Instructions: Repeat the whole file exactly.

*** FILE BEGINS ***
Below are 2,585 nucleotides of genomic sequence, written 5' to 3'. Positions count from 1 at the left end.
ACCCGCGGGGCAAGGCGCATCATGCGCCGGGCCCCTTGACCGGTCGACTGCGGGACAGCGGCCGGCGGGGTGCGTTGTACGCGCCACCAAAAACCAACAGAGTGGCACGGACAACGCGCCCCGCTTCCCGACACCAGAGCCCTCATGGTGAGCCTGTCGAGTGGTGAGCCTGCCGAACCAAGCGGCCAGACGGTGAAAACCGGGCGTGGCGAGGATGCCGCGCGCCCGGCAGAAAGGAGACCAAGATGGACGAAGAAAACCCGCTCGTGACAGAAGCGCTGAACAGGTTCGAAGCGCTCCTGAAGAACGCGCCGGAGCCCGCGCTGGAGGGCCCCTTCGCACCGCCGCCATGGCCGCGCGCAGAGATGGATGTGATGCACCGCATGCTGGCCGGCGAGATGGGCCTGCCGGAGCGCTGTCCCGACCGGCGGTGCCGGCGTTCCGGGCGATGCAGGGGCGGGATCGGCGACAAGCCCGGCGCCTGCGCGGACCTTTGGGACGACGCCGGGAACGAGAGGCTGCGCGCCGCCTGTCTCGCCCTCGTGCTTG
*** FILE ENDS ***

Below are 2,585 nucleotides of genomic sequence, written 5' to 3'. Positions count from 1 at the left end.
ACCCGCGGGGCAAGGCGCATCATGCGCCGGGCCCCTTGACCGGTCGACTGCGGGACAGCGGCCGGCGGGGTGCGTTGTACGCGCCACCAAAAACCAACAGAGTGGCACGGACAACGCGCCCCGCTTCCCGACACCAGAGCCCTCATGGTGAGCCTGTCGAGTGGTGAGCCTGCCGAACCAAGCGGCCAGACGGTGAAAACCGGGCGTGGCGAGGATGCCGCGCGCCCGGCAGAAAGGAGACCAAGATGGACGAAGAAAACCCGCTCGTGACAGAAGCGCTGAACAGGTTCGAAGCGCTCCTGAAGAACGCGCCGGAGCCCGCGCTGGAGGGCCCCTTCGCACCGCCGCCATGGCCGCGCGCAGAGATGGATGTGATGCACCGCATGCTGGCCGGCGAGATGGGCCTGCCGGAGCGCTGTCCCGACCGGCGGTGCCGGCGTTCCGGGCGATGCAGGGGCGGGATCGGCGACAAGCCCGGCGCCTGCGCGGACCTTTGGGACGACGCCGGGAACGAGAGGCTGCGCGCCGCCTGTCTCGCCCTCGTGCTTG